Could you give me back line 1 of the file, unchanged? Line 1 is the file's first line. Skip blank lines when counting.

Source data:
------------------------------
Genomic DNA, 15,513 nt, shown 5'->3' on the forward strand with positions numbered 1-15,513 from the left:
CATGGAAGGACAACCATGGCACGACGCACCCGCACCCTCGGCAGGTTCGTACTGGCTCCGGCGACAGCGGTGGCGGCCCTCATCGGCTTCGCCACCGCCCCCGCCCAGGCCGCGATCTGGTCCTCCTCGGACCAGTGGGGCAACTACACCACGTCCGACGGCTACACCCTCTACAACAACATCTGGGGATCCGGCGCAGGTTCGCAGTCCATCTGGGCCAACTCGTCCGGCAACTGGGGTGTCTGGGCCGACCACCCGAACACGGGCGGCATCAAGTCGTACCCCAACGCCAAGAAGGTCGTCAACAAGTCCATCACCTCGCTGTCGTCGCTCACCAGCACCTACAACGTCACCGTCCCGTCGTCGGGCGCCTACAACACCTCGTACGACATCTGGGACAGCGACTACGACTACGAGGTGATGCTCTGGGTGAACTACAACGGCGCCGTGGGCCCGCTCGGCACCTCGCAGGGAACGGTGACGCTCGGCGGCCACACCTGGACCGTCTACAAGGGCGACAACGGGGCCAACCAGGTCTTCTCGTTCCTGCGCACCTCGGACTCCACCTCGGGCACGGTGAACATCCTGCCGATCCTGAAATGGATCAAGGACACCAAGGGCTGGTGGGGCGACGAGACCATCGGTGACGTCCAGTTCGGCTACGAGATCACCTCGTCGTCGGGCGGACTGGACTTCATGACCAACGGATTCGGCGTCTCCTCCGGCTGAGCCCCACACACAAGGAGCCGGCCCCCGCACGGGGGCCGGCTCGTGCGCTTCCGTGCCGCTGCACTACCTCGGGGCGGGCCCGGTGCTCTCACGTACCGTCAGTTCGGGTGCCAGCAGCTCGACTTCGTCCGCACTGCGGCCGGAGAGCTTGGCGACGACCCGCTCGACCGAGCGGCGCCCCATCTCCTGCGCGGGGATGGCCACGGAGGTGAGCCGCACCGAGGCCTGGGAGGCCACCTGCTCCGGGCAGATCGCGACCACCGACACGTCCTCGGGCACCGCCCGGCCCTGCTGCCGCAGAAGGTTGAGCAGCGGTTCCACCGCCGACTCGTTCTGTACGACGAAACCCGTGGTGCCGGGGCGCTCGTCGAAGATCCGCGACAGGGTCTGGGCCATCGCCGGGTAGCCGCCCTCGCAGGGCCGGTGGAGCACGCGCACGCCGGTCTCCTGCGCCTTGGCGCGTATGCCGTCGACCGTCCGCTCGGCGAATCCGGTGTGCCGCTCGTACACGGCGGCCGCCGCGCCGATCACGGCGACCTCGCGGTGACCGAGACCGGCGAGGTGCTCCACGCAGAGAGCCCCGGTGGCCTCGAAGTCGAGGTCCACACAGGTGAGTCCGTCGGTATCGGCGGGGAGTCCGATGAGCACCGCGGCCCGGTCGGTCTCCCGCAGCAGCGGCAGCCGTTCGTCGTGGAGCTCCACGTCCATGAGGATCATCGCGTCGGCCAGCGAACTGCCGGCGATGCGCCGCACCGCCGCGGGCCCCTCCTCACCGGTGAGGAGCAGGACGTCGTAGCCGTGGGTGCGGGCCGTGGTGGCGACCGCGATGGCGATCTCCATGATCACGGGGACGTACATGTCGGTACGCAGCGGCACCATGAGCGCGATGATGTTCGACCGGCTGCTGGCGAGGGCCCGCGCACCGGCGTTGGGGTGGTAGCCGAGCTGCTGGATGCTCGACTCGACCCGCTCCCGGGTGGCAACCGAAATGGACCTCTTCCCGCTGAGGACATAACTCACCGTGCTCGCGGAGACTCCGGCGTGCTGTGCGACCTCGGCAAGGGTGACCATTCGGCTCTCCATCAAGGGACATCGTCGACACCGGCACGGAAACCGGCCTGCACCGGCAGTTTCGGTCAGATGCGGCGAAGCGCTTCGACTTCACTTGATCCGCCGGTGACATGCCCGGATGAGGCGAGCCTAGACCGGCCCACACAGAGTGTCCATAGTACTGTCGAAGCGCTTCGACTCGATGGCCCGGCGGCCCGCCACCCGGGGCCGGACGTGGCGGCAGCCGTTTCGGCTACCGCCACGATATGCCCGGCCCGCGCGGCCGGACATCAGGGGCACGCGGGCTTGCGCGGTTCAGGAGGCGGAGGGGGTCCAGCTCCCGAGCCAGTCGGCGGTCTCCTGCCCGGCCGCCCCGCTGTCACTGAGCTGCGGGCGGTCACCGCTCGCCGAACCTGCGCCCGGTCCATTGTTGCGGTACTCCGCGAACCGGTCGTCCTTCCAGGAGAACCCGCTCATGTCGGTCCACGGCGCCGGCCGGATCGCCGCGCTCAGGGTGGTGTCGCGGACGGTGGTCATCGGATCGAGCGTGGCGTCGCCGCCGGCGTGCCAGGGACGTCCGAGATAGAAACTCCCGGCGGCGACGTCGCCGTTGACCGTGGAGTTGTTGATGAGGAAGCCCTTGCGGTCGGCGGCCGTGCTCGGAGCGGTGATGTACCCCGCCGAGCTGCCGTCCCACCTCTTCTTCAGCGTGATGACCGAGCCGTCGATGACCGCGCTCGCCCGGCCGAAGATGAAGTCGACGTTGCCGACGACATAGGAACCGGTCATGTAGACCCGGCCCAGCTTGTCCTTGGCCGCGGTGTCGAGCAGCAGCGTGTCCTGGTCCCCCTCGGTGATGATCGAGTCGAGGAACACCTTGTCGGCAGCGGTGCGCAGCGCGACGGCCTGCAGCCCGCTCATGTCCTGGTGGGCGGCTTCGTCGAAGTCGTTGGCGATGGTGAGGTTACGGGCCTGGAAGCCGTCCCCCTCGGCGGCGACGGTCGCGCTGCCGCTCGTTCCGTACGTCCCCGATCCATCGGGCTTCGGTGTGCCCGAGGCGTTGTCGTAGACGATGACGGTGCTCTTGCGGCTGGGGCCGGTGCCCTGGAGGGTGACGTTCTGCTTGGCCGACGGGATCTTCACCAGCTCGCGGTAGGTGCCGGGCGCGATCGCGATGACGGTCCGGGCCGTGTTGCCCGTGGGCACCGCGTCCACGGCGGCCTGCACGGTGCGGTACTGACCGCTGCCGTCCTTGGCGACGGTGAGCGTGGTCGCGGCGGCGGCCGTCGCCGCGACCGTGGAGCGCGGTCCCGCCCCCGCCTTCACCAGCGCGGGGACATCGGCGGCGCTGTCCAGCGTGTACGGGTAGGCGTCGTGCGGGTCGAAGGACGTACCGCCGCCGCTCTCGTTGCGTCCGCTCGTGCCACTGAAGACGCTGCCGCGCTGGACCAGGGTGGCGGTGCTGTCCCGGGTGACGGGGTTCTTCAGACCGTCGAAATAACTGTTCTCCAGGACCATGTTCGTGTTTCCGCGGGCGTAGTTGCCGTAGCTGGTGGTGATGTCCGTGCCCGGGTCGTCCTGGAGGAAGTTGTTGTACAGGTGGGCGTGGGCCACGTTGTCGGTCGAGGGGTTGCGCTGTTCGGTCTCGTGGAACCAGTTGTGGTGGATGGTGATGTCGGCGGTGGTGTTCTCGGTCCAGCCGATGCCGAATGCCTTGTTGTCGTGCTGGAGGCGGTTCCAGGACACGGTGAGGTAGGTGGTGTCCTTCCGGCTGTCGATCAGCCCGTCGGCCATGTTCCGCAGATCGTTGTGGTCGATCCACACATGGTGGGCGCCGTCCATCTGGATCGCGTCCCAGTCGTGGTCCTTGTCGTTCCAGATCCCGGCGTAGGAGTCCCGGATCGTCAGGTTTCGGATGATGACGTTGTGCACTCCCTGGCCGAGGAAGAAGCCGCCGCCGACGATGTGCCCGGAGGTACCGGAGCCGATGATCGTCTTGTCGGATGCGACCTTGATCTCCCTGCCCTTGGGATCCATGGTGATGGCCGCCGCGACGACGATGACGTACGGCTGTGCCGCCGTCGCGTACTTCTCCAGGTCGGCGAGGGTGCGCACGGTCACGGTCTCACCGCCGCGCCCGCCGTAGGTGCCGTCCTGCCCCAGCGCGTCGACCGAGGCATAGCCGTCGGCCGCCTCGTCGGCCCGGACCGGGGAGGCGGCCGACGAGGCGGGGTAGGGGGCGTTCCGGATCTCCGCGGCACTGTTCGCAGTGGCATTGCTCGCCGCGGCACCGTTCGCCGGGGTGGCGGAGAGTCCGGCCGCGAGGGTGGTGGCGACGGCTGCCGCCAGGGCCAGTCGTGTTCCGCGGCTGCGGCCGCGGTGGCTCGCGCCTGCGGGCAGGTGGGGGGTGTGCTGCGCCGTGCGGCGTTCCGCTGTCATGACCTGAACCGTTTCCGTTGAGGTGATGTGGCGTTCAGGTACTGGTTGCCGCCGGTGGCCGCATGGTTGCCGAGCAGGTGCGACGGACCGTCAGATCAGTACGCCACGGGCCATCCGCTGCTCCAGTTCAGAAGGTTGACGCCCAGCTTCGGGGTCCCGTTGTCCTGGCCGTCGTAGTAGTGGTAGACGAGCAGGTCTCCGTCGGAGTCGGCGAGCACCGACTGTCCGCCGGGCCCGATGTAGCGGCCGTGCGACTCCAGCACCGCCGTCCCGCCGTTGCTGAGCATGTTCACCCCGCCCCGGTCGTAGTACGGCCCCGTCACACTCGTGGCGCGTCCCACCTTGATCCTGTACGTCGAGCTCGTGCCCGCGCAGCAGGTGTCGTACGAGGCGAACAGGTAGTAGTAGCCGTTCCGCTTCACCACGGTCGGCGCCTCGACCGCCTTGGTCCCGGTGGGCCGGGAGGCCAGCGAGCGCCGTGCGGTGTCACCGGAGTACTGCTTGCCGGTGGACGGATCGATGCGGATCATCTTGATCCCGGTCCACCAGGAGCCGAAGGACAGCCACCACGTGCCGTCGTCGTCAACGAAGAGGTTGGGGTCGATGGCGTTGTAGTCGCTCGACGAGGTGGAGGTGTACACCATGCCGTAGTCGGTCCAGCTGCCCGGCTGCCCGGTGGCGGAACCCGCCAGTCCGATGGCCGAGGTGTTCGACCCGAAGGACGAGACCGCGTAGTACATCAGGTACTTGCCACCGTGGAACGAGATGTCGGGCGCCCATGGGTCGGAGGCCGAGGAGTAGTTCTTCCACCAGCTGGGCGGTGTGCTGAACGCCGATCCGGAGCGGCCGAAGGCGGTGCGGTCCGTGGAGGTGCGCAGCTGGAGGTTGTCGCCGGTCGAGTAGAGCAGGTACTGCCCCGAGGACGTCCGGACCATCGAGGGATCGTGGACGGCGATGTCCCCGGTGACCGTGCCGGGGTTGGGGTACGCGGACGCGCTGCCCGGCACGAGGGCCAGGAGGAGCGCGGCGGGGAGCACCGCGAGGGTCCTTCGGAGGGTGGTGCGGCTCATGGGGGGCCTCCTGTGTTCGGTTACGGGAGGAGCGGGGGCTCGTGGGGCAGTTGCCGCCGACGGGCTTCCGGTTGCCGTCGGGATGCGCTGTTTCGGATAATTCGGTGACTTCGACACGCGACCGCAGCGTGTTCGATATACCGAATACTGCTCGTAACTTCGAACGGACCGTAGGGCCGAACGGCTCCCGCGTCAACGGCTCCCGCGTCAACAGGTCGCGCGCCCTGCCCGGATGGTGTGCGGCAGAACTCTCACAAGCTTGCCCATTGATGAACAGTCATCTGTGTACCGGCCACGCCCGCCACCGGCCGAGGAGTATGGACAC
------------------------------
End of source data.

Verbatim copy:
Genomic DNA, 15,513 nt, shown 5'->3' on the forward strand with positions numbered 1-15,513 from the left: